1 . A motor drive circuit comprising: a data processor; a first output of the data processor outputting a control signal; a second output of the data processor outputting a speed signal; and an H-bridge circuit comprising a first switch pair and a second switch pair, the first output connected to control the first and second switch pairs with the control signal, wherein the first and second switch pairs, in accordance with the control signal, alternate producing a drive current, wherein the drive current is produced in accordance with the speed signal, the speed signal including blanking portions coincident with times when one switch pair turns on to produce drive current and the other switch pair turns off, wherein during the blanking portions of the speed signal neither the first switch pair nor the second switch pair produces drive current. 2 . The circuit of claim 1 further comprising an inverter connected to the control signal to produce an inverted signal, the first switch pair controlled in accordance with the control signal, the second switch pair controlled in accordance with the inverted signal. 3 . The circuit of claim 1 further comprising an input of the data processor configured to receive position information relating to the position of a rotor of a motor. 4 . The circuit of claim 3 wherein the position information is an output of a Hall sensor disposed proximate the rotor. 5 . The circuit of claim 1 wherein the speed signal is a time-varying signal, wherein the blanking portions are steady state portions of the speed signal. 6 . A motor drive circuit comprising: a data processor, a first signal being output at a first output of the data processor and a second signal being output at a second output of the data processor; and first and second switched current generators producing a current in alternating fashion in response transitions of the first signal, wherein when one switched current generator is producing current, wherein the first and second switched current generators alternate producing current in synchrony with transitions of the first signal between first and second logic states, wherein the current that is produced is based on the second signal, wherein the second signal includes blanking portions synchronous with the transitions of the first signal, wherein during the blanking portions neither the first switched current generator nor the second switched current generator produces current. 7 . The circuit of claim 6 wherein the second signal includes portions that comprise pulses, wherein the blanking portions of the second signal are absent any pulses. 8 . The circuit of claim 6 wherein the transitions of the first signal occur based at least on the position of a rotor of the motor. 9 . The circuit of claim 8 further comprising an input of the data processor coupled to receive a rotor position signal from the motor. 10 . A drive circuit for a motor comprising: a data processing unit; a first output of the data processing unit to output a switch control signal based at least on the position of a rotor of the motor; a second output of the data processing unit to output a speed signal; and a switching circuit comprising an H-bridge circuit and operable to generate a drive current based on the speed signal, wherein the speed signal includes a blanking period during which time drive current is not generated by the switching circuit to avoid occurrence of shoot through in the H-bridge, the first output in electrical communication with the switching circuit for switching control thereof by the switch control signal to cyclically switch the drive current between terminals of a coil winding of the motor, wherein the switch control signal is the only signal produced by the data processing unit for switching the drive current between the terminals of the coil winding of the motor. 11 . The drive circuit of claim 10 wherein the blanking period in the speed signal coincides with occurrence of switching of the drive current between the terminals of the coil winding of the motor. 12 . The drive circuit of claim 10 wherein the speed signal comprises a plurality of pulses, wherein the blanking periods of the speed signal are absent any such pulses. 13 . The drive circuit of claim 10 further comprising an input of the data processing unit configured to receive position information relating to the position of the rotor, the switch control signal based at least on the position information. 14 . The drive circuit of claim 10 further comprising a Hall sensor disposed proximate the motor and electrically coupled to an input of data processing unit to provide position information relating to the position of the rotor, the switch control signal based at least on the position information. 15 . The drive circuit of claim 10 further comprising an I 2 C communication interface. 16 . A method for driving an H-bridge circuit comprising: outputting a switching signal from a first output of data processing unit; outputting a speed signal from a second output of the data processing unit; and alternating the turning on of a first switch pair and a second switch pair of the H-bridge circuit to produce a drive current, wherein the control signal controls alternating turning on and turning off of the first and second switch pairs, wherein the drive current is based at least on the speed signal, wherein the speed signal includes blanking portions and non-blanking portions, wherein the blanking portions coincide in time with times when the first switch pair or the second switch pair is turned on to produce drive current and the other switch pair is turned off, wherein during blanking portions, neither the first switch pair nor the second switch pair produces drive current. 17 . The method of claim 16 wherein the switching signal is the only signal from the data processing unit that is used to alternate turning on and turning off of the first and second switch pairs. 18 . The method of claim 16 wherein the speed signal comprises pulses during the non-blanking portions, and the speed signal is absent pulses during the blanking portions. 19 . The method of claim 16 further comprising applying the drive current to a DC motor and receiving position information of a rotor of the motor, wherein the switch switching signal is based at least on the position information. 20 . The method of claim 16 further comprising applying the drive current to a DC motor; receiving position information of a rotor of a motor; and receiving speed setting information indicative of a rotational speed of the rotor, wherein the switching signal is based at least on the position information, wherein the speed signal is based at least on both the position information and the speed setting information. 21 . The method of claim 20 wherein the position information based on output of a Hall sensor device disposed proximate the rotor. 22 . A method for providing drive current to a direct current (DC) motor, the DC motor comprising a stator and a rotor, the method comprising steps of: producing a position signal indicative of a position of the rotor; providing the position signal to an input of a data processing device; operating the data processing device to perform steps comprising: producing a commutation signal at a first output of the data processing device based on the position signal; and producing a speed signal at a second output of the data processing device, the speed signal including a blanking portion during which time the speed signal is in an OFF state; providing the speed signal substantially at the same time to both a first switch circuit and a second switch circuit, the first and second switch circuits connected to the DC motor, each of the first and second switch circuits having an ON-OFF state; producing an inverted commutation signal that is the inverse of the commutation signal; providing the commutation signal to the first switch circuit substantially at the same time as providing the inverted commutation signal to the second switch circuit, whereby the ON-OFF state of the first switch circuit is opposite to the ON-OFF state of second switch circuit, producing a drive current in the first switch circuit based on the speed signal when the first switch circuit is in an ON state, wherein the drive current is not produced during the blanking period; and producing a drive current in the second switch circuit based on the speed signal when the second switch circuit is in the ON state, wherein the drive current is not produced during the blanking period; wherein the first and second switch circuits change ON-OFF states at substantially the same time, wherein the blanking period of the speed signal spans the period of time when the first and second switch circuits change ON-OFF states. 23 . The method of claim 22 wherein the position signal is an output of a Hall sensor device. 24 . The method of claim 22 further comprising the data processing device receiving a speed setting signal, wherein the speed signal is based at least on the speed setting signal.
BACKGROUND OF THE INVENTION [0001] The present invention relates generally to electric motors and in particular to the drive circuitry for providing drive current to DC (direct current) motors. [0002] A conventional brushless DC motor typically includes a stator comprising a set of windings (“stator windings”) and a rotor comprising a set of permanent magnets. A position detector provides an indication of the rotational position of the rotor; e.g., a Hall effect device is typically used, though other position detection techniques such as optical detection can be used. [0003] It is conventionally known that when the stator windings are properly energized by driving currents of electricity through them, the resulting attractive and repulsive forces between the poles of the rotor and the energized coils will cause the rotor to rotate. By properly synchronizing changes in the direction of the driving currents through the stator windings, sustained rotation of the rotor can be achieved. The timing of the changes to the driving current is based on the rotor position. [0004] The energizing of the stator windings is referred to as “commutation,” and occurs in periodic fashion whereby the direction of the driving currents through the stator windings periodically reverse. Thus, for a brushless DC motor, a first commutation period involves driving current through the stator windings in a first direction, and then during a second commutation period the current that is driven through the stator windings is reversed. The circuitry used to provide the drive currents to the motor is typically referred to as the “drive circuit.” Commonly owned U.S. Pat. No. 6,611,117 disclosed a novel method and apparatus whereby the drive circuit included a microcontroller used to produce the drive current, and is entirely incorporated herein by reference for all purposes. BRIEF SUMMARY OF THE INVENTION [0005] In accordance with the invention, a data processing unit outputs a speed control signal used by a switching device to produce drive current that can be applied to a motor to operate the motor at a speed determined by the speed control signal. The data processing unit further outputs a single control signal that serves to coordinate the switching of the drive current to one or more windings of a motor. Further in accordance with the present invention, an H-bridge circuit is used in the switching device, and the speed control signal is formed to prevent the occurrence of shoot through in the H-bridge circuit. Complete control over the switching circuit is thus accomplished by these two outputs of the data processing unit. The present invention provides efficient use of a data processing unit as a component of the drive circuit of a motor. [0006] The circuitry that produces the drive current and provides it to the motor may be collectively referred to as the “drive circuitry.” In accordance with the present invention, the drive circuitry further includes the data processing unit. BRIEF DESCRIPTION OF THE DRAWINGS [0007] FIG. 1 is a high level generalized block diagram of an embodiment of the present invention. [0008] FIG. 1A is a schematic representation of a rotor of a bipolar motor. [0009] FIGS. 2A and 2B shows additional detail of the circuitry used in an implementation embodiment of the present invention. [0010] FIG. 3 shows waveforms in accordance with the present invention. DETAILED DESCRIPTION OF THE INVENTION [0011] FIG. 1 illustrates a generalized block diagram of components of a drive circuit according to the present invention for producing and delivering the drive current to the winding of a bipolar brushless DC motor M. [0012] FIG. 1A shows the stator winding 162 (4 tooth, 4 slot) for a bipolar motor. The particular bipolar configuration shown in the figure uses a four slot stator 162 with stator windings on each of the four teeth 166 a - 166 d . It will be appreciated that the present invention can be used with other slot configurations. [0013] In the stator winding 162 shown in FIG. 1A , commutation involves driving current through pairs of the stator windings in synchrony with the rotor. There is a single winding that wraps around all four stator teeth 166 a - 166 d , but they are wound in alternating clockwise and counter-clockwise orientations. Thus, in a bipolar motor, the windings 164 a , 164 b shown in FIG. 1A represent two segments of a single winding. Thus, if segment 164 a is wound around both teeth 166 a , 166 b in clockwise orientation, then segment 164 b is wound in counterclockwise orientation around both teeth 166 c , 166 d . One end of winding is connected to terminal A in FIG. 1 and the other end of the winding is connected to terminal B. The term “bipolar” refers to this single coil configuration where current is passed through the coil winding in one direction at one time and then in the other direction at another time. [0014] Returning to FIG. 1 , a data processing unit 102 provides the signaling to control the motor M. The data processing unit 102 may be of any type programmable device familiar to those of ordinary skill in the controller arts, including but not limited to devices such as microcontrollers, general purpose CPUs, digital signal processors (DSP), dedicated logic such as application specific ICs (ASICs), gate arrays, etc., and combinations of such devices. Typically, a memory 104 is provided to store control programs and data. The memory 104 can be provided off-chip as a separate component, or can be on-chip with a CPU. A data/address bus component connects the data processing unit 102 with memory 104 . [0015] A suitable interface can be provided to allow for access to the data processing unit 102 by external devices, such as a PC or other user computer, or other electronic devices. For example, FIG. 1 illustrates the use of an I 2 C (inter integrated circuit) interface 152 which is an industry-known interface standard defined by Philips Semiconductor. The interface 152 can provide access for in-circuit programming of the data processing unit 102 . The interface 152 can also be used to allow external electronics other than human users to interface with the data processing unit 102 for automated control, for example. [0016] A rotor position sensor 108 provides the data processing unit 102 with information about the position of the rotor (not shown) of motor M. In the embodiment shown, the rotor position sensor 108 comprises a Hall device. The Hall device is placed near the rotor of motor M. As each pole of the rotor passes the Hall device, the magnetic field is detected and a signal is produced by the Hall device. This signal feeds into an input 116 of the data processing unit 102 and will be explained below serves as a timing basis for generating a control signal. The rotor position sensor 108 may include additional circuitry to produce a suitable signal that can be fed into the data processing unit 102 , if necessary. For example, buffering may be needed to provide a suitable electrical interface between the Hall device and the data processing unit 102 , and so on. [0017] Another input to the data processing unit 102 is a speed setting signal 118 . In the embodiment shown in FIG. 1 , the speed setting signal 118 is a pulse width modulated (PWM) signal. The speed setting signal 118 can be in different forms, for example a voltage level. As will be explained in more detail below, this signal is gated to the motor M under control of data processing unit 102 . In the embodiment shown in FIG. 1 , the speed setting signal can be provided to the data processing unit 102 via the I 2 C interface 152 , although it will be understood that, depending on a particular implementation, other interfacing techniques may be more suitable. [0018] A switching circuit 140 comprises a switch pair 122 and 124 , and another switch pair 132 and 134 . Each switch pair is coupled to terminals A and B of motor M as shown in FIG. 1 . A voltage V in serves as a drive voltage that feeds into inputs of switches 122 and 132 . Outputs of switches 122 and 132 are respectively coupled to terminals A and B of motor M which are terminals of the stator coil of motor M. Terminals A and B are also coupled respectively to inputs of switches 134 and 124 , while the outputs of switches 134 and 124 are coupled to ground potential. [0019] Each switch 122 , 124 , 132 , 134 has a control input for controlling the ON-OFF state of the switch. The ON-OFF state of switch pair 122 , 124 are controlled by the same signal, while the ON-OFF state of switch pair 132 , 134 are controlled by an inverted signal. The input to an inverter 106 is coupled to the control inputs of switches 122 , 124 , while the output the inverted 106 (the inverted signal) feeds to the control inputs of switches 132 , 134 . Thus, when switch pair 122 , 124 is in the ON state (i.e., conducting state), switch pair 132 , 134 will be in the OFF state (i.e., non-conducting state). [0020] Each switch 122 , 132 has an additional input, referred to as the speed control input. In the embodiment shown in FIG. 1 , an output PWM signal 114 produced by the data processing unit 102 in accordance with the present invention serves as a speed control signal and is coupled to the switch 122 and to the switch 132 . In each switch 122 , 132 , the speed control signal 114 modulates the drive voltage V in coming into the switch to produce a respective pulse-width modulated drive current I 1 , I 2 to energize the motor winding, where the duty cycle of the drive current determines the speed of the motor. [0021] When switch 122 (or 132 ) is in the ON state, the drive current I 1 (or I 2 ) is coupled to the output of switch 122 (or 132 ). For example, when the switch pair 122 , 124 is in the conductive (ON) state, the switch pair 132 , 134 will be in a non-conducting state. The drive current I 1 will be coupled through switch 122 to terminal A, flow through the winding (more generically, an electrical load) of motor M to terminal B, and flow to ground via switch 124 . Conversely, when switch pair 132 , 134 is in the ON state (i.e. conducting), switch pair 122 , 124 will be in the OFF state. In this state, the drive signal current I 2 will be coupled through switch 132 to terminal B, flow through the stator coil of motor M to terminal A, and to ground via switch 134 . [0022] The data processing unit 102 produces a single control signal 112 that is used to control switch pair 122 , 124 and switch pair 132 , 134 . The control signal 112 is provided to the input of inverter 106 to produce an inverted control signal 112 ′. The control signal 112 is coupled to control the switch pair 122 , 124 , while the inverted control signal 112 ′ is coupled to control the switch pair 132 , 134 . Thus, the data processing unit 102 needs only produce the one control signal 112 in order to effect control over both switch pairs 122 / 124 and 132 / 134 . As indicated in FIG. 1 , the control signal 112 can also serve as a tachometer signal (TACH OUT) that can be coupled, via the I 2 C interface 152 for example, to some suitable external electronics. [0023] FIGS. 2A and 2B show details of a particular embodiment of the present invention. In a particular embodiment, the data processing unit 102 is an 8-pin flash, 8-bit CMOS microcontroller with 2K of on-board program flash memory (memory 104 , FIG. 1 ). This microcontroller is produced and sold by Microchip Technology, Inc. under the part number PIC 12F683. It is understood that suitable software is provided to operate the microcontroller 102 in accordance with the teachings of the present invention. [0024] The microcontroller 102 shown in FIG. 2A has six I/O pins, GP 0 -GP 5 . Suitable voltages V DD , V SS , and V PP (provided via pin GP 3 ) are provided to the microcontroller 102 . The remaining inputs to the microcontroller 102 will be discussed below in connection with the other elements illustrated in the figures. [0025] In the particular embodiment of the present invention shown in FIG. 2A , the rotor position sensor 108 is a Hall element, produced and sold by Asahi Kasei EMD Corporation under the part number HW-101A-4T. Although it is not shown in the figures, it is commonly known that the Hall element 108 is located near the rotor, and generates electrical signals when exposed the rotating magnetic fields of the rotor. Two outputs 116 of the Hall element 108 are connected to pins GP 0 and GP 1 of the microcontroller 102 to provide information indicative of the position of the rotor as the Hall output signal changes. The Hall outputs 116 also provide an indication of the speed of rotation of the rotor by virtue of the rate of change of the Hall output signal. [0026] In the particular embodiment of the present invention shown in FIG. 2A , an externally provided speed setting signal 118 ′ feeds into the PWM generator 128 . The external speed setting signal 118 ′ will typically be provided by a human user via a suitable interface or a machine user via a suitable machine interface to specify a desired operating speed of the motor according the specific application in which the present invention is being used. The PWM generator 128 is of a conventionally known design and produces a suitable pulse width modulated signal that serves as the speed setting signal 118 that feeds into input GP 4 of the microcontroller 102 . As will be explained in more detail below, the PWM signal 118 is processed by the microcontroller 102 to produce the speed control signal 114 which is provided at pin GP 2 of the microcontroller. [0027] The other output of the microcontroller 102 is the control signal 112 , output at pin GP 5 . The control signal 112 can be provided as an externally read tachometer signal (TACH OUT) via the interface circuit comprising transistor Q 5 and resistor R 20 . Transistor Q 5 is produced and sold by Rohm Electronics under part number SST2222. [0028] Discussion of signals 112 and 114 will continue in connection with FIG. 2B . The control signal 112 generated by the microcontroller 102 is the only signal generated by the microcontroller that is used to control the switching circuit 140 . More specifically, the control signal 112 directly controls switches 122 and 124 of the switching circuit 140 . The control signal 112 feeds into inverter 106 to produce inverted control signal 112 ′ which controls switches 132 and 134 of the switching circuit 140 . [0029] As shown in the particular embodiment of FIG. 2B , the switch 122 of FIG. 1 comprises transistors Q 3 and Q 1 A. The switch 132 comprises transistors Q 4 and Q 2 B. Switches 124 and 134 respectively comprise transistors Q 1 B, Q 2 A. The configuration of transistors comprising switching circuit 140 shown in the figure is commonly referred to as an H-bridge circuit. [0030] In the particular embodiment of the present invention shown in FIG. 2B , transistors Q 1 A, Q 2 B, Q 1 B, Q 2 A are MOSFET devices produced and sold by Sanyo Electric Co., Ltd. under the part number FW344. More specifically, transistors Q 1 A and Q 2 B are P-channel devices for sourcing current from drive voltage V in , while transistors Q 1 B and Q 2 A are N-channel devices for sinking current. Transistors Q 3 and Q 4 are produced and sold by Rohm Electronics under part number SST2222. [0031] The speed control signal 114 is coupled to the gate of transistor Q 11 , which in the particular embodiment shown in FIG. 2B is an FET device produced and sold by Toshiba Corporation under the part number SSM3K05FU. The speed control signal 114 is a pulse width modulated signal that modulates the drive voltage V in via transistors Q 1 A and Q 2 B to produce respective pulse width modulated drive currents I 1 , I 2 used to energize the winding of motor M. As understood in the motor arts, the duty cycle of the pulse width modulate drive current determines how fast the rotor will spin. [0032] When switches 122 and 124 are in the ON state by virtue of control signal 112 being HI, transistor Q 3 of switch 122 is turned ON. A modulated current flow from V in to ground via transistor Q 11 will result in accordance with the HI and LO pulses of the speed control signal 114 . This modulated current in turn will modulate the gate voltage of MOSFET Q 1 A and cause Q 1 A to modulate the drive voltage V in across its gate and source terminals, also in accordance with the speed control signal 114 , to produce a pulse modulated drive current I 1 that will flow from Q 1 A to the winding of motor M via terminal A. The transistor Q 1 B (switch 124 ) which is also turned ON by control signal 112 provides a path to ground for the drive current I 1 . [0033] Similarly, when switches 132 and 134 are in the ON state by virtue of inverted signal 112 ′ being HI, transistor Q 4 of switch 132 is turned ON. A modulated current flow from V in to ground via transistor Q 11 will result in accordance with the HI and LO pulses of the speed control signal 114 . The modulated current will in turn modulate the gate voltage of MOSFET Q 2 B and cause Q 2 B to modulate the drive voltage V in across its gate and source terminals, also in accordance with the speed control signal 114 , to produce a pulse modulated drive current I 2 that will flow from Q 2 B to the winding of motor M via terminal B. The transistor Q 2 A (switch 134 ) which is also turned ON by inverted signal 112 ′ provides a path to ground for the drive current I 2 . [0034] The control signal 112 alternately enables switch pair 122 / 124 and switch pair 132 / 134 to produce the drive current as described above thus energizing the winding, a process referred to as commutation. For this reason, the control signal 112 is also referred to as a commutation signal. [0035] As mentioned above, the data processing unit 102 produces only one control signal 112 that is used to control switch pair 122 , 124 and switch pair 132 , 134 . A particularly salient aspect of the present invention are the details of the waveform of the speed control signal 114 produced by the data processor 102 . Briefly, the speed control signal 114 includes both pulse width modulated portions which are used to produce the drive current and “blanking periods” which are used to prevent the occurrence of shoot through events. This aspect of the present invention will be explained in greater detail below in connection with FIG. 3 . The combination of signals 112 and 114 allows complete control over the H-bridge circuit of FIG. 1 and FIG. 2B with only two microcontroller output pins. [0036] FIG. 3 illustrates waveforms relevant to the generation of the control signal 112 to control switching of switch pair 122 , 124 and switch pair 132 , 134 , and the speed control signal 114 . [0037] The first waveform 302 shows the angular position of the rotor for one full turn of the rotor and is used as a reference for the subsequent waveforms illustrated in the figure. A portion of the waveform 302 in the neighborhood of the 360° position is emphasized to show the occurrence of back EMF in the winding. [0038] The second waveform 304 represents the output 116 of the Hall sensor 108 which feeds into inputs pins GP 0 and GP 1 of the microcontroller 102 . In the particular embodiment of the present invention, the Hall device 108 is mechanically advanced by an amount α°. In a particular embodiment, the advancement is about 30°, keeping in mind that an over advance will prevent the motor from starting, and too little advance will not provide sufficient room for adjustment when delaying the commutation signal. There is, in general, a small range of advance values which will work for a given motor. Advancing the sensor in this manner is known in the art for the purpose of increasing operating efficiency of the motor. As a result of advancing the sensor, the position signal 116 (represented by waveform 304 ) from the Hall device 108 will indicate a rotor position that is offset from its actual position, say by 30°. This amount of advancement is much greater than is typical. However, software in the microcontroller 102 can adjust for the physical advancement of the sensor 108 and “shift” the advancement by a desired amount, which depends on the speed of the rotor, to obtain an optimized advancement for increases operating efficiency. The speed of the rotor is indicated by the frequency of the pulses in the waveform 304 . These and other aspect of software-compensated advancement were taught in commonly owned U.S. Pat. No. 7,002,311, which is incorporated herein by reference in its entirety for all purposes. [0039] A comparison of the sensor output 304 against the rotor position 302 illustrates the effect of the advancement. As the rotor turns from 0° to 90°, the sensor output logic transitions (in this case from LO to HI) when the rotor is at or near the 60° position, assuming 30° advancement of the sensor 108 , thus indicating that the rotor is in the 90° position about 30° sooner than if the sensor had not been advanced. The sensor output 304 again transitions (HI to LO) as the rotor nears the 120° position. [0040] The third and fourth waveforms 306 , 306 ′ respectively represent the control signal 112 produced by the microcontroller 102 (i.e., output signal at pin GP 5 ) and the inverted control signal 112 ′ output of inverter 106 . As noted above, the microcontroller software can compensate for the advancement of the Hall device. Waveform 306 shown in FIG. 3 indicates a delay (delay 1 ) to delay the control signal output by the microcontroller 102 . The control signal 112 is based on the rising and falling edges of the sensor signal and is delayed by an amount to compensate for the advanced position of the sensor 108 including an amount based on the speed of the rotor. The figure shows that as a result of the compensation (delay 1 ), the output signal 112 (waveform 306 ) indicates a Hall advancement of α°. The specific details of how much compensation to the advancement are not discussed herein as they are not relevant to the present invention, but are disclosed in U.S. Pat. No. 7,002,311. [0041] Refer now to the sixth waveform 310 . The sixth waveform 310 is the speed control signal 114 that is produced by the microcontroller 102 (i.e., output signal at pin GP 2 ). The speed control signal 114 is a pulse width modulated (PWM) signal, the duty cycle of which is determined based on the speed setting signal 118 received by the microcontroller 102 . The speed signal is generated by the microcontroller 102 having the desired duty cycle to drive the motor at the speed indicated by the speed setting signal 118 . As discussed above, the speed control signal 114 controls transistors Q 1 A and Q 2 B to modulate the drive voltage V in across their respective source and gate terminals to produce a drive current. [0042] The fifth waveform 308 represents disable pulses that are generated by the microcontroller 102 . The control signal 112 and its inverted signal 112 ′ control respective switch pairs 122 / 124 and 132 / 134 . As can be seen the disable pulses are synchronized with transition edges of the control signal 112 . [0043] During the transitions of signal 112 between HI and LO, there will be small windows of time, on the order of 5 μS or so, where the signals 112 and 112 ′ are both in the HI logic state. Consequently, when the speed control signal 114 modulates transistors Q 1 A and Q 2 A, the resulting drive currents will flow down the left-side transistors of the H-bridge (Q 1 A, Q 2 A) and down the right-side transistors (Q 2 B, Q 1 B). This condition is called shoot through where drive current (called shoot through current) is shorted to ground via the left-side and the right-side transistors. [0044] The disable pulses 308 are generated and used internally by the microcontroller software to “disable” portions of the speed control signal 114 in synchrony with transitions of the control signal 112 . As can been seen from the waveforms illustrated in FIG. 3 , the width of the disable pulses is based at least on the rising and falling edges of the control signal 112 . In FIG. 3 , a portion of the of each disable pulse is about 5 μS in duration and begins at the transition edge of the control signal 112 . [0045] In a particular embodiment of the present invention, another portion of each disable pulse is provided to limit the tail current. Towards the end of a commutation cycle the current through the motor can increase significantly because the back EMF opposing the current flow reduces. This current is called “tail current”. A high tail current causes two problems: (1) both the supply and the circuitry internal to the fan has to be designed to cope with these high currents; and (2) the stored energy in the winding is ½ I 2 L where I is the current flowing at switch off. The higher the tail current the higher the stored energy that the drive circuitry has to handle. The width of this portion of each disable pulse is about 5 μS in duration and is placed just before the transition edge of the control signal 112 . This portion of the disable pulse serves to turn off the drive current a bit sooner to limit the tail current and thus the stress on the drive circuitry. Each disable pulse therefore spans a period of time just before the transition edge of the control signal 112 and a period of time after the transition edge. [0046] The seventh waveform 312 is produced by combining the disable pulses 308 with the speed control signal 310 . The disabling waveform 308 creates a blanking period 322 in the speed control signal 310 . The truth table illustrated below represents this operation and can be readily implemented in the microcontroller 102 . The resulting waveform 312 is provided on the pin GP 2 of the microcontroller 102 . [0000] TRUTH TABLE Waveform 5 Waveform 6 Waveform 7 0 0 0 0 1 1 1 0 0 1 1 0 In accordance with the present invention, the blanking periods 322 in the speed control signal 114 is synchronized with the brief period time during transitions between HI and LO states of the control signal 112 and inverted signal 112 ′, thus preventing the occurrence of a shoot through condition that can result when both signals are in a HI logic state turning on the H-bridge transistors.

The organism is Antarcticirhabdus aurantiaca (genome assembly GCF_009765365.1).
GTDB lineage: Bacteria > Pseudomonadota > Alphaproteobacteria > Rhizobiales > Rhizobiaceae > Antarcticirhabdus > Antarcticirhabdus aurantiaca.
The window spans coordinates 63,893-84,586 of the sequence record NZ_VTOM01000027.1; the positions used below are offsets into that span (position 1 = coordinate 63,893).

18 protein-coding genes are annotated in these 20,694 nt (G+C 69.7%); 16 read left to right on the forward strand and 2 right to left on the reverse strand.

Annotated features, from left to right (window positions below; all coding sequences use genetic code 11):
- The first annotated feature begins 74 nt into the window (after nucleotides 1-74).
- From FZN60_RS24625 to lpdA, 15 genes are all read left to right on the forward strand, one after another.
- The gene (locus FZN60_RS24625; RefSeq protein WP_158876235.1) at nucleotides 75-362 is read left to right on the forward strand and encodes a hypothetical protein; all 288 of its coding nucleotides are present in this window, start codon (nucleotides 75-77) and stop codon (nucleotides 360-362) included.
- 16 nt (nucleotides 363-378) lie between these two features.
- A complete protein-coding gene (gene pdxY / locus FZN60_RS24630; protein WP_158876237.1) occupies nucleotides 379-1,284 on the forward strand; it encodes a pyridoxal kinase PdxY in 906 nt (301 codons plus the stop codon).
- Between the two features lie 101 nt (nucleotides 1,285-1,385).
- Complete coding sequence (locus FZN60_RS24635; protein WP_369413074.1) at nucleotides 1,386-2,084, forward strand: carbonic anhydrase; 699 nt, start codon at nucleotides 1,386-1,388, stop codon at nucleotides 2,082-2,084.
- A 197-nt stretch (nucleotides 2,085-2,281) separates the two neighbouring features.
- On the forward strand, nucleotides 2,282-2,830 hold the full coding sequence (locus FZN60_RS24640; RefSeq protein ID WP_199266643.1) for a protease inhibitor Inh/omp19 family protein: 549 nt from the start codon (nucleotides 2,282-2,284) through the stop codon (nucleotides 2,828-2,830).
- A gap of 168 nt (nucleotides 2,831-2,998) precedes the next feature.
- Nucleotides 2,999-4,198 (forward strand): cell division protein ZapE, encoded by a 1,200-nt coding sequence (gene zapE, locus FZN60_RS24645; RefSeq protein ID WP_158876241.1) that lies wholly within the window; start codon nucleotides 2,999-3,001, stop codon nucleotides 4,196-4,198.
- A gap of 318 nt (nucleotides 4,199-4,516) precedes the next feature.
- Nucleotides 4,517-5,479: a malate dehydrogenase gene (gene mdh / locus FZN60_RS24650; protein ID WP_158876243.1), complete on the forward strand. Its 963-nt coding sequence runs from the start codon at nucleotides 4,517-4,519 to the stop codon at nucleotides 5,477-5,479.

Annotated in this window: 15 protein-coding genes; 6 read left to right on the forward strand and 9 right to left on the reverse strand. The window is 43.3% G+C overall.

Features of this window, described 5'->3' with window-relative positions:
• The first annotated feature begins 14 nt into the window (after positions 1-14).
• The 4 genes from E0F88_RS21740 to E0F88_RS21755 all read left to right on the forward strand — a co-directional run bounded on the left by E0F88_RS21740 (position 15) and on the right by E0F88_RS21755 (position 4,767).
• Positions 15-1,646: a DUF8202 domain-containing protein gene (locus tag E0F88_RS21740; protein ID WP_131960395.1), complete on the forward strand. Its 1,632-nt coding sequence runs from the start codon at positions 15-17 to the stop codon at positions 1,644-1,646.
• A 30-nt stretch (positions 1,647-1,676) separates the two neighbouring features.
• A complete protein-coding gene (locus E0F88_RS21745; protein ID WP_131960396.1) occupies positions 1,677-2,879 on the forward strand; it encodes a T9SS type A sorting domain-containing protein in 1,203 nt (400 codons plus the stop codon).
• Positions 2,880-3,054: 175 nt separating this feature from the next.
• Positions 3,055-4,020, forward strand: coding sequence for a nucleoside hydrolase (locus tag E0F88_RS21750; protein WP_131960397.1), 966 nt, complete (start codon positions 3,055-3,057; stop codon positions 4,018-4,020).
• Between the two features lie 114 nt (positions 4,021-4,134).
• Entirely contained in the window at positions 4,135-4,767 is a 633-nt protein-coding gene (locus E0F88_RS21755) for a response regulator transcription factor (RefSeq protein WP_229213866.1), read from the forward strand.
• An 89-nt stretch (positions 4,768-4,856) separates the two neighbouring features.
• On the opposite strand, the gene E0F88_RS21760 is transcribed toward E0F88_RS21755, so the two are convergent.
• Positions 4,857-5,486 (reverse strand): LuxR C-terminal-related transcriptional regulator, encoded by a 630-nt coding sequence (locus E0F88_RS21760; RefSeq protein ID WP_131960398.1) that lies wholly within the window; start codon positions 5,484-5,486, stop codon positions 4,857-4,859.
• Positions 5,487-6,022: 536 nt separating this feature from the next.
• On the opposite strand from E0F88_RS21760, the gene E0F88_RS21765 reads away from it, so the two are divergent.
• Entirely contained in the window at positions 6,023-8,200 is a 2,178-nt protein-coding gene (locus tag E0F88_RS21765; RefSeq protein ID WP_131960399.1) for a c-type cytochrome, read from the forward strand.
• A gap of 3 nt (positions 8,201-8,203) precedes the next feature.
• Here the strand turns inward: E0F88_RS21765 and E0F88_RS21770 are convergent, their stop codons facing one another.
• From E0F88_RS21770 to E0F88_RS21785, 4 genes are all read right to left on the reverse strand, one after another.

Description

Topics

Download Full PDF Version (Non-Commercial Use)

Patent Citations (3)

    Publication numberPublication dateAssigneeTitle
    US-6140931-AOctober 31, 2000Toshiba Kikai Kabushiki KaishaSpindle state detector of air bearing machine tool
    US-6611117-B1August 26, 2003Minebea Co., Ltd.Drive circuit for a brushless DC motor
    US-7002311-B2February 21, 2006Minebea Co., Ltd.Motor speed sensor advancement emulation and compensation

NO-Patent Citations (0)

    Title

Cited By (7)

    Publication numberPublication dateAssigneeTitle
    US-2010079194-A1April 01, 2010Freescale Semiconductor, IncGate drive method for h bridge circuit
    US-2014009095-A1January 09, 2014Dyson Technology LimitedControl of a brushless motor
    US-2015028790-A1January 29, 2015Texas Instruments IncorporatedCurrent regulation blanking time apparatus and methods
    US-7940092-B2May 10, 2011Freescale Semiconductor, Inc.Gate driver circuit for H bridge circuit
    US-9160255-B2October 13, 2015Dyson Technology LimitedMethod of preheating a brushless motor
    US-9397597-B2July 19, 2016Texas Instruments IncorporatedSensed motor winding current adapting blanking period between max/min values
    WO-2016088140-A3July 21, 2016Ram Ratna Electricals LtdFan motor and method for regulating speed of the same